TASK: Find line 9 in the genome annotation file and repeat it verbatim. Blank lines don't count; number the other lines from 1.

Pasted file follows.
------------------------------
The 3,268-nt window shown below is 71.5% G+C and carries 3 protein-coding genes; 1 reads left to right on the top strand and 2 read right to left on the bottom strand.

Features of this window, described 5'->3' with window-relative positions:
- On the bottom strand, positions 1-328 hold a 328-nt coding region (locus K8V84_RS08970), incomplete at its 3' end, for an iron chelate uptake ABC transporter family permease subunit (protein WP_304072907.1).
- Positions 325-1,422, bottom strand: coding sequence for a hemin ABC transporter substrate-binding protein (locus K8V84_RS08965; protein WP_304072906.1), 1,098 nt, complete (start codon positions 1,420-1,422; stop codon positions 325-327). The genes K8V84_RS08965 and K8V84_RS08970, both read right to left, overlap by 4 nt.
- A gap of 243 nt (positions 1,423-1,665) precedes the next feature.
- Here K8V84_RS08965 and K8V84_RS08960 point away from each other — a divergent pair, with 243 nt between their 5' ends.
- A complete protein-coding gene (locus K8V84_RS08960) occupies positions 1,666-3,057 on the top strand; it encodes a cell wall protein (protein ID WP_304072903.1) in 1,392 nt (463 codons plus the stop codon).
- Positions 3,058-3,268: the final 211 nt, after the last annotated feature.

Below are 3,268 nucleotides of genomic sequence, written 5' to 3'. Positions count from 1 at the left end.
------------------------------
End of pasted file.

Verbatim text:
Below are 3,268 nucleotides of genomic sequence, written 5' to 3'. Positions count from 1 at the left end.